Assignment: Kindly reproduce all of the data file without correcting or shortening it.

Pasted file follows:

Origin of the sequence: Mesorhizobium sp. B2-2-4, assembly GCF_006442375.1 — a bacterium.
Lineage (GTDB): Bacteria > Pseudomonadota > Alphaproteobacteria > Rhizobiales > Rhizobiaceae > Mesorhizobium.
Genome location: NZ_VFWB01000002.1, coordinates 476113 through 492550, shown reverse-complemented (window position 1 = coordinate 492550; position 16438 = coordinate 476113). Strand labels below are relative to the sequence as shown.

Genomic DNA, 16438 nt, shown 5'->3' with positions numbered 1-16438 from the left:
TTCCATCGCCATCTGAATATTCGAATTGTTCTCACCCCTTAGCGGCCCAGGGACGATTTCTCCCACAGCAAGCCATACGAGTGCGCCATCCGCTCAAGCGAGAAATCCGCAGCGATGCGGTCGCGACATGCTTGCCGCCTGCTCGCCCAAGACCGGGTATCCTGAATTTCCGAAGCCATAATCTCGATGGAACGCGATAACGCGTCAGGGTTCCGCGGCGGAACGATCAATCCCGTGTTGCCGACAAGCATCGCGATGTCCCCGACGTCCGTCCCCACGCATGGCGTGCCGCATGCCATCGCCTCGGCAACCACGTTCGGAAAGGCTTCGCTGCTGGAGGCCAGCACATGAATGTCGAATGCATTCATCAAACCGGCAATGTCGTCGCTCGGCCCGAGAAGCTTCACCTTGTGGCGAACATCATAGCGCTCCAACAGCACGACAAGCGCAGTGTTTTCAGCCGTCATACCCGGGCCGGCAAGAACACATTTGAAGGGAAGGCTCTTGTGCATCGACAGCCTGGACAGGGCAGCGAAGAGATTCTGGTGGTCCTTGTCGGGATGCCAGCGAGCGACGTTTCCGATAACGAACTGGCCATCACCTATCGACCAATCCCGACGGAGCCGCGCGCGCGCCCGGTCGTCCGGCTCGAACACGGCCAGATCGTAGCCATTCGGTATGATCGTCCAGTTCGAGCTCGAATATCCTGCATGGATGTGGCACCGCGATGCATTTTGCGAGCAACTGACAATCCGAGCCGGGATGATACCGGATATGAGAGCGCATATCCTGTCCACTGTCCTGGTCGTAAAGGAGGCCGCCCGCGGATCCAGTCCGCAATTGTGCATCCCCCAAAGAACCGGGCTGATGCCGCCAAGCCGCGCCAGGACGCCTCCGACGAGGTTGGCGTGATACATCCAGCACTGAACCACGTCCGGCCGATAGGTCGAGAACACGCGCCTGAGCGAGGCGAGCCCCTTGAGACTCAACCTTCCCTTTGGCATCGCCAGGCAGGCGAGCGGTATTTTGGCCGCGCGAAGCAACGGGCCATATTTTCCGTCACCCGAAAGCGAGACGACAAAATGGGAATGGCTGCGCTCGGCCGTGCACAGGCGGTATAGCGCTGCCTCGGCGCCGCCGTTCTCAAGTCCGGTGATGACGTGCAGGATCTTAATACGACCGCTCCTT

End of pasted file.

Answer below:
Origin of the sequence: Mesorhizobium sp. B2-2-4, assembly GCF_006442375.1 — a bacterium.
Lineage (GTDB): Bacteria > Pseudomonadota > Alphaproteobacteria > Rhizobiales > Rhizobiaceae > Mesorhizobium.
Genome location: NZ_VFWB01000002.1, coordinates 476113 through 492550, shown reverse-complemented (window position 1 = coordinate 492550; position 16438 = coordinate 476113). Strand labels below are relative to the sequence as shown.

Genomic DNA, 16438 nt, shown 5'->3' with positions numbered 1-16438 from the left:
TTCCATCGCCATCTGAATATTCGAATTGTTCTCACCCCTTAGCGGCCCAGGGACGATTTCTCCCACAGCAAGCCATACGAGTGCGCCATCCGCTCAAGCGAGAAATCCGCAGCGATGCGGTCGCGACATGCTTGCCGCCTGCTCGCCCAAGACCGGGTATCCTGAATTTCCGAAGCCATAATCTCGATGGAACGCGATAACGCGTCAGGGTTCCGCGGCGGAACGATCAATCCCGTGTTGCCGACAAGCATCGCGATGTCCCCGACGTCCGTCCCCACGCATGGCGTGCCGCATGCCATCGCCTCGGCAACCACGTTCGGAAAGGCTTCGCTGCTGGAGGCCAGCACATGAATGTCGAATGCATTCATCAAACCGGCAATGTCGTCGCTCGGCCCGAGAAGCTTCACCTTGTGGCGAACATCATAGCGCTCCAACAGCACGACAAGCGCAGTGTTTTCAGCCGTCATACCCGGGCCGGCAAGAACACATTTGAAGGGAAGGCTCTTGTGCATCGACAGCCTGGACAGGGCAGCGAAGAGATTCTGGTGGTCCTTGTCGGGATGCCAGCGAGCGACGTTTCCGATAACGAACTGGCCATCACCTATCGACCAATCCCGACGGAGCCGCGCGCGCGCCCGGTCGTCCGGCTCGAACACGGCCAGATCGTAGCCATTCGGTATGATCGTCCAGTTCGAGCTCGAATATCCTGCATGGATGTGGCACCGCGATGCATTTTGCGAGCAACTGACAATCCGAGCCGGGATGATACCGGATATGAGAGCGCATATCCTGTCCACTGTCCTGGTCGTAAAGGAGGCCGCCCGCGGATCCAGTCCGCAATTGTGCATCCCCCAAAGAACCGGGCTGATGCCGCCAAGCCGCGCCAGGACGCCTCCGACGAGGTTGGCGTGATACATCCAGCACTGAACCACGTCCGGCCGATAGGTCGAGAACACGCGCCTGAGCGAGGCGAGCCCCTTGAGACTCAACCTTCCCTTTGGCATCGCCAGGCAGGCGAGCGGTATTTTGGCCGCGCGAAGCAACGGGCCATATTTTCCGTCACCCGAAAGCGAGACGACAAAATGGGAATGGCTGCGCTCGGCCGTGCACAGGCGGTATAGCGCTGCCTCGGCGCCGCCGTTCTCAAGTCCGGTGATGACGTGCAGGATCTTAATACGACCGCTCCTT